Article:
How Nonstick Cookware Works

Nonstick Science

nonstick surface
2009 HowStuffWorks

In order to understand why polytetrafluoroethylene (PTFE) is a useful nonstick coating, we must take a closer look at its structure and properties. PTFE is a type of fluoropolymer. A polymer is a large molecule made up of smaller molecules of the same type. Fluoropolymers are polymers that include the fluorine atom, which is the key to many of the unique characteristics of PTFE. According to William Raiford, technology manager with DuPont Fluoroproducts, fluorine's electron structure is very stable -- it doesn't share its electrons with other atoms easily.

The chemical composition of PTFE is based on two carbon atoms and four fluorine atoms, which are repeated throughout the molecule's structure. "The molecular structure has an outer shell filled with fluorine atoms," says Raiford. "The fluorine atoms shield the carbon atoms from reacting."



Think about a high school dance. The fluorine atoms are the chaperones, and the carbon atoms are the female students. Anything that might interact with the carbon is the male students. As chaperones, the fluorine atoms keep the boys from interacting with the girls -- in a frying pan, it keeps the food from sticking.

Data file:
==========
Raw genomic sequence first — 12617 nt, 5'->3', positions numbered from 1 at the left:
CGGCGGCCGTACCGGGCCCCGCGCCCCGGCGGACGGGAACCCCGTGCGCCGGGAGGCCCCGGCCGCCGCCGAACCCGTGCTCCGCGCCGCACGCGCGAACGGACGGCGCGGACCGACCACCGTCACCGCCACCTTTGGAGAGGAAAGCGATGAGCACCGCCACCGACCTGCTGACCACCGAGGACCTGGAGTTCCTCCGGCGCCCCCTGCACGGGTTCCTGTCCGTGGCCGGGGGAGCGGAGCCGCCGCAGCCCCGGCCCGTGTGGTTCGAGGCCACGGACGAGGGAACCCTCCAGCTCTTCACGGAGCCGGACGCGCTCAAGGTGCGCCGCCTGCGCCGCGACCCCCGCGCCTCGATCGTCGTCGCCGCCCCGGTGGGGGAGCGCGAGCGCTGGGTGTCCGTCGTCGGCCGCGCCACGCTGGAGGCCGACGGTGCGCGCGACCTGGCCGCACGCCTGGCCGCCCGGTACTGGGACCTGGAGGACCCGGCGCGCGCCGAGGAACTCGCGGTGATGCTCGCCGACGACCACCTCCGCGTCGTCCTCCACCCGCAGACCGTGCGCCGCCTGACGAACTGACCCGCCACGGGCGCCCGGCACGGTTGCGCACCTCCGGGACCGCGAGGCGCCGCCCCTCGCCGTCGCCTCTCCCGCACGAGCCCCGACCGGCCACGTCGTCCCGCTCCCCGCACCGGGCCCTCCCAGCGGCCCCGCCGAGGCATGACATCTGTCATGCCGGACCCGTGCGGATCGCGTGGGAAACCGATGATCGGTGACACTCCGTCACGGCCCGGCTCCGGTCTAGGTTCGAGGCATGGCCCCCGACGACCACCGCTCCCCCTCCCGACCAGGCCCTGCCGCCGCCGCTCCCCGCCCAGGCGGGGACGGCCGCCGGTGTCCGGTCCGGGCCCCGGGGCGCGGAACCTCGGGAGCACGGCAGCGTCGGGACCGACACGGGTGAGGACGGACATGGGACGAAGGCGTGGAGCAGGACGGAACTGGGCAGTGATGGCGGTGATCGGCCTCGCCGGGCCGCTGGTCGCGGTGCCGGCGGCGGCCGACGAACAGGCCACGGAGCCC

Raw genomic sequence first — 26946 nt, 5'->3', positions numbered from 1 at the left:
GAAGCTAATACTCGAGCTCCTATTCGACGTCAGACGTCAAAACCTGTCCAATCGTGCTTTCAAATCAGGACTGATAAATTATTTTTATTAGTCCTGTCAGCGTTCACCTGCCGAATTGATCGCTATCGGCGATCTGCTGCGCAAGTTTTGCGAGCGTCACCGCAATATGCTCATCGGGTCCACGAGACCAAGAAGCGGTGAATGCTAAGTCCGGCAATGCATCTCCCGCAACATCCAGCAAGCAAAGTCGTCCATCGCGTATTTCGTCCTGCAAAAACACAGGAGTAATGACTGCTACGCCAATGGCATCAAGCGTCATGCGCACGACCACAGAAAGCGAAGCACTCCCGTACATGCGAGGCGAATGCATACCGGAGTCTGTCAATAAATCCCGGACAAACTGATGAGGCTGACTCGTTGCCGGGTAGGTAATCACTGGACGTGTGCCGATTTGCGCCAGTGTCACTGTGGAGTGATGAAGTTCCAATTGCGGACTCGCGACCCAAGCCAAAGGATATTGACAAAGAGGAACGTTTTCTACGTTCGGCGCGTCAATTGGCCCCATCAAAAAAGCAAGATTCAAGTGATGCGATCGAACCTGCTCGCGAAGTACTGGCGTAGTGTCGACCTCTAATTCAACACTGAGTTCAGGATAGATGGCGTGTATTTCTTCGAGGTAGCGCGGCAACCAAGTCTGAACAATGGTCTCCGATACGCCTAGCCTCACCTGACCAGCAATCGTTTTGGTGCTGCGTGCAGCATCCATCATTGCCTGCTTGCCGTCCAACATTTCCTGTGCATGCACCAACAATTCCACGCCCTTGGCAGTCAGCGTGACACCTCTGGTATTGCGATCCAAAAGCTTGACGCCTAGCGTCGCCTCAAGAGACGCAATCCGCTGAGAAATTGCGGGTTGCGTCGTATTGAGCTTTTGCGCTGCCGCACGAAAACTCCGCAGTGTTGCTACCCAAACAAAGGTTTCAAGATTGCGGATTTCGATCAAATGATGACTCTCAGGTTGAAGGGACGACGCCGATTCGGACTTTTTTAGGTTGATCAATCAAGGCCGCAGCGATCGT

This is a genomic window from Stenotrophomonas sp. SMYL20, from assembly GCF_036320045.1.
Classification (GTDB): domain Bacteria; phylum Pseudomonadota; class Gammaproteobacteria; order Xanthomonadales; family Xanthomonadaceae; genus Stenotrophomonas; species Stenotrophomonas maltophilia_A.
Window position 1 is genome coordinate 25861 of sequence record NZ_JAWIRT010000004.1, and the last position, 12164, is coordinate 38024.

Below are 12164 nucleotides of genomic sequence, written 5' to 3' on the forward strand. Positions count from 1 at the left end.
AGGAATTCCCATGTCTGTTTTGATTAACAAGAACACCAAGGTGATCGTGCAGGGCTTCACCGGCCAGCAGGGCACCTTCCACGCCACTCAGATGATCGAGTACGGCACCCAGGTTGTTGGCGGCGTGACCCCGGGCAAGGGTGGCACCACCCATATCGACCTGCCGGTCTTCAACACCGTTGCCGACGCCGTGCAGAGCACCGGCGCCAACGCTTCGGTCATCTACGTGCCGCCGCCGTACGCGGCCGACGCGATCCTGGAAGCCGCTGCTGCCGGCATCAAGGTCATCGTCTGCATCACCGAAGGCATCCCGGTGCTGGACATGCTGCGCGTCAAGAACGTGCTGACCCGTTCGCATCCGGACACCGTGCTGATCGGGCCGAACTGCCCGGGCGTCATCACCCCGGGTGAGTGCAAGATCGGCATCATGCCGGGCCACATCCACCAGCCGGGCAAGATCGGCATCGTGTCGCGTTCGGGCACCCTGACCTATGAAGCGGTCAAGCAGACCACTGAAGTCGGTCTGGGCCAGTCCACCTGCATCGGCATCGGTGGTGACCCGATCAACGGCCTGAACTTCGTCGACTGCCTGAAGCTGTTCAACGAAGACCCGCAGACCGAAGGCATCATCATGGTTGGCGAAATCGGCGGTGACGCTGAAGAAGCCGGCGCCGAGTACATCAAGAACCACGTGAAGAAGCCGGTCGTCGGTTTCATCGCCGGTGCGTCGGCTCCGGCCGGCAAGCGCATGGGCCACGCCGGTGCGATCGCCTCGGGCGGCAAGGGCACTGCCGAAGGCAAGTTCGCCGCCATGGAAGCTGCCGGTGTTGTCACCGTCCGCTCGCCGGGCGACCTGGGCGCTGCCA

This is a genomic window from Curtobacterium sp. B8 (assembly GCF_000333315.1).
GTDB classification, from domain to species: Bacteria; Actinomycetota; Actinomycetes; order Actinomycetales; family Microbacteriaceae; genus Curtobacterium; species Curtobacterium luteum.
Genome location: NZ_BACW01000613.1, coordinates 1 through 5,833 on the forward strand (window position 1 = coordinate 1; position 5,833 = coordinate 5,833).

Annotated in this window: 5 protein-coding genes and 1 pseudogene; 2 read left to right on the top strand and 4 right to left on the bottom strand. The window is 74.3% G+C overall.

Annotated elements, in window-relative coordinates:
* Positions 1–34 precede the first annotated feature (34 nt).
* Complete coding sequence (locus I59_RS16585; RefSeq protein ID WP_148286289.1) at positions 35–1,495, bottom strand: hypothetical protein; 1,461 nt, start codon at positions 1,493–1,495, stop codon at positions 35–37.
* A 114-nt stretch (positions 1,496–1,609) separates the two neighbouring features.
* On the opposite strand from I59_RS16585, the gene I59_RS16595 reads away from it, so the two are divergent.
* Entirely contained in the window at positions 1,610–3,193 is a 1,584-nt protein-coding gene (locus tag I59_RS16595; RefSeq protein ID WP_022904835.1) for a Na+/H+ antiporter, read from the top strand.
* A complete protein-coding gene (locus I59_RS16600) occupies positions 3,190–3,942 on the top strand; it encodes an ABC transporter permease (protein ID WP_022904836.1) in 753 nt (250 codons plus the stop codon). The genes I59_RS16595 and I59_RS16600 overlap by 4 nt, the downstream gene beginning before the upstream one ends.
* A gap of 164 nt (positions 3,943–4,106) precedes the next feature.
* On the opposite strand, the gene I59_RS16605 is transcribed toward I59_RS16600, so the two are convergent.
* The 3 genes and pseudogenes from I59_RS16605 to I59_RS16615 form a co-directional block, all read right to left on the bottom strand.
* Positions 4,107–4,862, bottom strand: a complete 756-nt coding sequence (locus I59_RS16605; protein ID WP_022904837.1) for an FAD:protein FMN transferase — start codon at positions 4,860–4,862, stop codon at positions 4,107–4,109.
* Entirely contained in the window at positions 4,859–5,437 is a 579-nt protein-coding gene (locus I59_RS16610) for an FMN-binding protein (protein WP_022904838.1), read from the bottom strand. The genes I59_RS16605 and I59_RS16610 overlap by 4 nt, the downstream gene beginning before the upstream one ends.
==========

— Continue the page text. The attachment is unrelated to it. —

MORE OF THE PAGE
Along with their resistance to reacting with other chemicals, fluorine atoms also play a role in giving PTFE a low coefficient of friction. The coefficient of friction is a measurement of how easy it is for two substances to slide by each other -- the harder it is to slide, the higher the coefficient of friction. PTFE doesn't put up a lot of resistance when sliding by another substance, giving it a low coefficient of friction. The low coefficient of friction gives PTFE that signature slippery quality.

PTFE is not the only fluoropolymer used to make nonstick cookware. According to Raiford, other polymers of the same family have been developed with slightly refined structures to offer easier application, more strength or decorative looks to the nonstick surface.

In the next section, we will answer the question of how scientists are able to get PTFE -- something that's inherently nonsticky -- to stick to metal cookware.